Besides being repetitive on these already existing powers and broadly criminalizing contempt (unfairly in case of breach of privilege), the contempt bill has further potential of choking the functioning of the government (executive) by creating a parallel system of ‘rule by committees’. Under the bill, defying the directions of the committees can now get you a six-month prison sentence or a million rupees in fine or both. For the benefit of the reader, it would be in order to elaborate a bit on how committees work and what goes on in the background.
Every ministry – or division as they are called in official lingo – has a committee of parliament to perform the functions of oversight and make recommendations for better performance. They are proportionally distributed between the government and the opposition, with important ones going to the government and the less important ones going to the opposition. Each member of the House is allowed to join five (in case of Senate) committees and is given the choice to list his or her priorities in accordance with their interests or background.
For example, I always opted for committees related to law, human rights and foreign affairs. But here’s the disclosure – if you aren’t already aware of it: members often opt for committees for vested interests. Contractors opt for communication, business owners for finance and commerce, and industrialists for industries etc. They do it with one sole purpose: to protect their interests, boss around officials (threatening them with disclosures of the dodgy stuff that goes around under their noses in their ministries), turning a blind eye for favours in return. So if you are a member of the communications committee and also happen to be a contractor, the likelihood is that your pending bills will sail through or you will; be given preferential treatment (insider dealing with tips and all) when the big contracts are being awarded. The FBR would be vary of you in case you are in finance and so on and so forth.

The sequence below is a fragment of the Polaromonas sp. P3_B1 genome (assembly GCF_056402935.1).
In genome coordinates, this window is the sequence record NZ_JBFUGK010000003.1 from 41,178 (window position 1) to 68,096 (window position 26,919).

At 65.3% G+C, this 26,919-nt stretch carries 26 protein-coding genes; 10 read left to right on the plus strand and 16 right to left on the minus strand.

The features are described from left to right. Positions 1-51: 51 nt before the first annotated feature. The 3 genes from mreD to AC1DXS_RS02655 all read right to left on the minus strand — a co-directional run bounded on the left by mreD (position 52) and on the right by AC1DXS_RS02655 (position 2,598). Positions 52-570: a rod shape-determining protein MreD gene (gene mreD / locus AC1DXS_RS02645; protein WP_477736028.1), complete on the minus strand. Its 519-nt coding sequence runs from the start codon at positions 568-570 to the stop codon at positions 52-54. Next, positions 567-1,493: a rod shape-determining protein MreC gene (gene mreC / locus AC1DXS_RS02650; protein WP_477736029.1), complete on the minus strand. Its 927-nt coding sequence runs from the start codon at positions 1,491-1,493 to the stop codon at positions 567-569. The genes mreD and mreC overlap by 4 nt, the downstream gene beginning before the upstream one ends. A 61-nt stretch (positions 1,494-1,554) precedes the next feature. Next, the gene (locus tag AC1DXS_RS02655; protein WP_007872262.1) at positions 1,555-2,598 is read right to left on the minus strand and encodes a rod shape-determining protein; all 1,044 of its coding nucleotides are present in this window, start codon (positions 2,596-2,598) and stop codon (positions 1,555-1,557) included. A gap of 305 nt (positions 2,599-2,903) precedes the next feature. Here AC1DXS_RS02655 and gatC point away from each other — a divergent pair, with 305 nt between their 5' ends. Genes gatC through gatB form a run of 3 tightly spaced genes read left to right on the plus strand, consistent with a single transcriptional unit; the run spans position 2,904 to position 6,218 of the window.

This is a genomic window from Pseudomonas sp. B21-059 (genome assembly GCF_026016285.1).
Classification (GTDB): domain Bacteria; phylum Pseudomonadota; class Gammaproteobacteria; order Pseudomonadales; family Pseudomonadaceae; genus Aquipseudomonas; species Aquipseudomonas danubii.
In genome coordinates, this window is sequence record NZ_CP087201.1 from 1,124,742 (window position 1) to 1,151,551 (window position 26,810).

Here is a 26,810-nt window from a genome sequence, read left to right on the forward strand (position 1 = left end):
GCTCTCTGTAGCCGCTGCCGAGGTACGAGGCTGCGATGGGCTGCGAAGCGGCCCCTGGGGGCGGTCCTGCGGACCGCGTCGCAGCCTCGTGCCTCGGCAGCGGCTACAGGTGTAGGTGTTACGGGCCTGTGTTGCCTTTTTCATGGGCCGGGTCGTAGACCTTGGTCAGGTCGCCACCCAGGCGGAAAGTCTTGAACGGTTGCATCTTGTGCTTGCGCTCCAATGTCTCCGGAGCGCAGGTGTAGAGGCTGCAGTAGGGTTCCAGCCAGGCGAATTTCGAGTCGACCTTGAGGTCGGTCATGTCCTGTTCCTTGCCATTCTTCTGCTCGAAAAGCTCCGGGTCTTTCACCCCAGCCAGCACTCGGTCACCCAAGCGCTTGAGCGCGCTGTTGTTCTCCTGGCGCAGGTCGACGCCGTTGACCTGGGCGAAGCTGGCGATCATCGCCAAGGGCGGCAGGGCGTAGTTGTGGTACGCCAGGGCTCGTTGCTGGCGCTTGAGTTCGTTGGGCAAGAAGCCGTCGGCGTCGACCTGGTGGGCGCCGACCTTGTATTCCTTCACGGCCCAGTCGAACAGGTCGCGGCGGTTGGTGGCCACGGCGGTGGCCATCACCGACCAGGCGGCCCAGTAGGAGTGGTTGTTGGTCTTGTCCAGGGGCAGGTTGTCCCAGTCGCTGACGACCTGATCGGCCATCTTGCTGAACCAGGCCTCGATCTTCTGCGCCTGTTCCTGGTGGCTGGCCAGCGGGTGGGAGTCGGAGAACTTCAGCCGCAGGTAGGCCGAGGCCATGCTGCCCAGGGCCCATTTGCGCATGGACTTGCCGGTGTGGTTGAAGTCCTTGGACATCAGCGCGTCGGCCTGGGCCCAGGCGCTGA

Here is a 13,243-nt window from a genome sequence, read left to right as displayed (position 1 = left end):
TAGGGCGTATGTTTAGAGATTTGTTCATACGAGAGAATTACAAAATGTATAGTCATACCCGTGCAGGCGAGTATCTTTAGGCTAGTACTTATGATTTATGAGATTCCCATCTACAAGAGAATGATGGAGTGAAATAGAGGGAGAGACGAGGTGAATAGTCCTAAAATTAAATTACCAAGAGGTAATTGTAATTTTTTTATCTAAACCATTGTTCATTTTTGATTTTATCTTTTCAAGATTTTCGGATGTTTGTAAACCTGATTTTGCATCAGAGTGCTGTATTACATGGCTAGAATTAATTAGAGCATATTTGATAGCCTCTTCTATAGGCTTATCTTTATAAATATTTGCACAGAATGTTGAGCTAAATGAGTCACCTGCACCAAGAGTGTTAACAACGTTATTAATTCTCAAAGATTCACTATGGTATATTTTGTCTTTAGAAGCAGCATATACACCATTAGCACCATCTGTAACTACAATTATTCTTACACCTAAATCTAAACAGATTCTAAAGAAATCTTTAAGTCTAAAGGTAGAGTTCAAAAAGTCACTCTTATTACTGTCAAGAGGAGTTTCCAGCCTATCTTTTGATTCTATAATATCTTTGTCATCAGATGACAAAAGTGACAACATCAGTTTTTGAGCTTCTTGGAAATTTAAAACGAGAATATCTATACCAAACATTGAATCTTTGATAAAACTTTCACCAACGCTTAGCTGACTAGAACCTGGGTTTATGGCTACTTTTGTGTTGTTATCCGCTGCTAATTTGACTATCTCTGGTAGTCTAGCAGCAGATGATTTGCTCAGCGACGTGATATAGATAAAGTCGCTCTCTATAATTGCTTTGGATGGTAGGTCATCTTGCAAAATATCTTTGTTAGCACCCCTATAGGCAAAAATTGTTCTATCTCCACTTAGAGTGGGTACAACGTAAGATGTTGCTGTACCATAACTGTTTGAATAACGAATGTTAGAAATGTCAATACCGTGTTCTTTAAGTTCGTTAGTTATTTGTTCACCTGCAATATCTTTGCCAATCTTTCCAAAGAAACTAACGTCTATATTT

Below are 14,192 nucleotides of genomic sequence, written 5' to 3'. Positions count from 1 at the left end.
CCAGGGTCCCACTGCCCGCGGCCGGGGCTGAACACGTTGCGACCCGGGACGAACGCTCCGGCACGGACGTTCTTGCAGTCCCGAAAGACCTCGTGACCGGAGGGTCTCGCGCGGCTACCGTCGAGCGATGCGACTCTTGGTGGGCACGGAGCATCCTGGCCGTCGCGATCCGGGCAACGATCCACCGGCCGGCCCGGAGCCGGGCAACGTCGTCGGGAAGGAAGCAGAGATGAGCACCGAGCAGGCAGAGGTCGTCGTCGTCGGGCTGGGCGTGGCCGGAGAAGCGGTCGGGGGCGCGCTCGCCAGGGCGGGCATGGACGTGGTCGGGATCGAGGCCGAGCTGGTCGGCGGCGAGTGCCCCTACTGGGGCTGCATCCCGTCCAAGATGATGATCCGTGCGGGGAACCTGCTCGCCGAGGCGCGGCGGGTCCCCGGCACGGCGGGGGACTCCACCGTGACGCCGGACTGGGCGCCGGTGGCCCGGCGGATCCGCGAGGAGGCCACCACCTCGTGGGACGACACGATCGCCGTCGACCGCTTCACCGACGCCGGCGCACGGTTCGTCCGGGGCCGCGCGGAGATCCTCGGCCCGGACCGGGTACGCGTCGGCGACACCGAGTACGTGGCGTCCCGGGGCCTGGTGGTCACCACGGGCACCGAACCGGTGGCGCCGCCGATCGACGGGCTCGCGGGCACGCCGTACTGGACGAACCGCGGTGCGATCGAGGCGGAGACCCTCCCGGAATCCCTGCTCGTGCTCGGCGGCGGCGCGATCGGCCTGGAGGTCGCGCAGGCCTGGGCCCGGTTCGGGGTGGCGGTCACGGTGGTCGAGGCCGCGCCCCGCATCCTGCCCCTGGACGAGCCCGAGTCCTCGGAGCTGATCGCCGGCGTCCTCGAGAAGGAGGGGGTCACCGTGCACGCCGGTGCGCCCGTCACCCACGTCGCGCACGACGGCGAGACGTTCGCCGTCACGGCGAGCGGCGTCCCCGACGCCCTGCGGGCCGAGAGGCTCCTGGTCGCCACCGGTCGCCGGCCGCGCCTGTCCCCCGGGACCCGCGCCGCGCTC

Besides that, there is a further problem if the new bill becomes law. Directives by a committee held by the opposition will not always be in line with the priorities of the government, thus creating a permanent conflict. Bureaucrats will be in a bind. What to implement? The governments or the committees? Here’s an example – hypothetical of course – the Foreign Affairs Committee gives a directive to the Foreign Office to open an embassy in Timbuktu. Now there might not be fiscal space available to do that and it may not also be in line with the priorities of the government but the Foreign Office will have no option but to implement that directive. Either that or face contempt under the new law. Or let’s say the Finance Committee refuses to agree to an unpopular tax levied by the government and directs for it to be withdrawn. What options would the finance ministry or FBR be left with?
Therefore, for reasons noted above, the government’s focus and insistence on strengthening parliament through this legislation appears to be flawed and misplaced. Rather, in line with good parliamentary practices elsewhere, there is a strong need for our parliament to move towards establishing an ethics committee. It should keep a check on members for unbecoming conduct, investigate allegations of corruption, and maintain an open register for voluntarily putting down potential conflicts of interest.
True respect is inspired. It is unworthy for any parliament, leave aside ours to – as the mother of all institutions – try and ensure obedience through fear.Mustafa Nawaz Khokhar, "Does parliament need a contempt law?," The News. 2023-05-22.
Keywords: Political science , Political issues , Senate secretariat , Parliamentarians , Bureaucrats , Pakistan , CCPO , FBR